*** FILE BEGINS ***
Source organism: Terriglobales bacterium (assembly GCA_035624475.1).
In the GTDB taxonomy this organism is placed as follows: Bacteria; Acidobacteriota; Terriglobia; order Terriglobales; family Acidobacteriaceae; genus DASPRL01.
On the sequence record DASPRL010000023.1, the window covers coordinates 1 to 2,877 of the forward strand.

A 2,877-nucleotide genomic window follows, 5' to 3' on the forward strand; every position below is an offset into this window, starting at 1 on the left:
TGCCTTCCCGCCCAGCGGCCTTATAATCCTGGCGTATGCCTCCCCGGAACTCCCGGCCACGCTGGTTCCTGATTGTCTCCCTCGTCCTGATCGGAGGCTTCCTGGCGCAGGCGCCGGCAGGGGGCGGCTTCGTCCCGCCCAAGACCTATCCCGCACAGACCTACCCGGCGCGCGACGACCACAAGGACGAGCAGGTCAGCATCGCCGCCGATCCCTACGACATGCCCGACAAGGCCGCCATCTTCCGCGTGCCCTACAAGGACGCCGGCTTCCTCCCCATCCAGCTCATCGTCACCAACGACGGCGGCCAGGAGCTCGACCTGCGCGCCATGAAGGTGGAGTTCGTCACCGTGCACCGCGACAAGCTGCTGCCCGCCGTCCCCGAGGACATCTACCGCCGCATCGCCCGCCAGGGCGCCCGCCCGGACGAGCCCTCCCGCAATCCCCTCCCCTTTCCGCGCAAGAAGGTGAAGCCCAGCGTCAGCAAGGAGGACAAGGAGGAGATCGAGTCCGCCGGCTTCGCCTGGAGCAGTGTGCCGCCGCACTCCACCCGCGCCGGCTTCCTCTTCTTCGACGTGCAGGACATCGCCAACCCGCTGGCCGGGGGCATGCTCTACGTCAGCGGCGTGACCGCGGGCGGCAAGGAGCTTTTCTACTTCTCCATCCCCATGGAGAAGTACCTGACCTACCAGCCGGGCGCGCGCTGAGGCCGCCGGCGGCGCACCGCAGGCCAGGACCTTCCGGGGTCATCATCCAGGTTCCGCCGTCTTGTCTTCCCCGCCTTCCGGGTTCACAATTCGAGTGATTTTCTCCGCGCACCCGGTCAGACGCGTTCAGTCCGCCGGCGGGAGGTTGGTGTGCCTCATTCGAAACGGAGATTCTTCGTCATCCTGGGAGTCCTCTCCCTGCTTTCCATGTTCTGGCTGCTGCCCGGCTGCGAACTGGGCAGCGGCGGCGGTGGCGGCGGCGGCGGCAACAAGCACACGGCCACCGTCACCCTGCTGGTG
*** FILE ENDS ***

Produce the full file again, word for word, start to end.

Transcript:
Source organism: Terriglobales bacterium (assembly GCA_035624475.1).
In the GTDB taxonomy this organism is placed as follows: Bacteria; Acidobacteriota; Terriglobia; order Terriglobales; family Acidobacteriaceae; genus DASPRL01.
On the sequence record DASPRL010000023.1, the window covers coordinates 1 to 2,877 of the forward strand.

A 2,877-nucleotide genomic window follows, 5' to 3' on the forward strand; every position below is an offset into this window, starting at 1 on the left:
TGCCTTCCCGCCCAGCGGCCTTATAATCCTGGCGTATGCCTCCCCGGAACTCCCGGCCACGCTGGTTCCTGATTGTCTCCCTCGTCCTGATCGGAGGCTTCCTGGCGCAGGCGCCGGCAGGGGGCGGCTTCGTCCCGCCCAAGACCTATCCCGCACAGACCTACCCGGCGCGCGACGACCACAAGGACGAGCAGGTCAGCATCGCCGCCGATCCCTACGACATGCCCGACAAGGCCGCCATCTTCCGCGTGCCCTACAAGGACGCCGGCTTCCTCCCCATCCAGCTCATCGTCACCAACGACGGCGGCCAGGAGCTCGACCTGCGCGCCATGAAGGTGGAGTTCGTCACCGTGCACCGCGACAAGCTGCTGCCCGCCGTCCCCGAGGACATCTACCGCCGCATCGCCCGCCAGGGCGCCCGCCCGGACGAGCCCTCCCGCAATCCCCTCCCCTTTCCGCGCAAGAAGGTGAAGCCCAGCGTCAGCAAGGAGGACAAGGAGGAGATCGAGTCCGCCGGCTTCGCCTGGAGCAGTGTGCCGCCGCACTCCACCCGCGCCGGCTTCCTCTTCTTCGACGTGCAGGACATCGCCAACCCGCTGGCCGGGGGCATGCTCTACGTCAGCGGCGTGACCGCGGGCGGCAAGGAGCTTTTCTACTTCTCCATCCCCATGGAGAAGTACCTGACCTACCAGCCGGGCGCGCGCTGAGGCCGCCGGCGGCGCACCGCAGGCCAGGACCTTCCGGGGTCATCATCCAGGTTCCGCCGTCTTGTCTTCCCCGCCTTCCGGGTTCACAATTCGAGTGATTTTCTCCGCGCACCCGGTCAGACGCGTTCAGTCCGCCGGCGGGAGGTTGGTGTGCCTCATTCGAAACGGAGATTCTTCGTCATCCTGGGAGTCCTCTCCCTGCTTTCCATGTTCTGGCTGCTGCCCGGCTGCGAACTGGGCAGCGGCGGCGGTGGCGGCGGCGGCGGCAACAAGCACACGGCCACCGTCACCCTGCTGGTG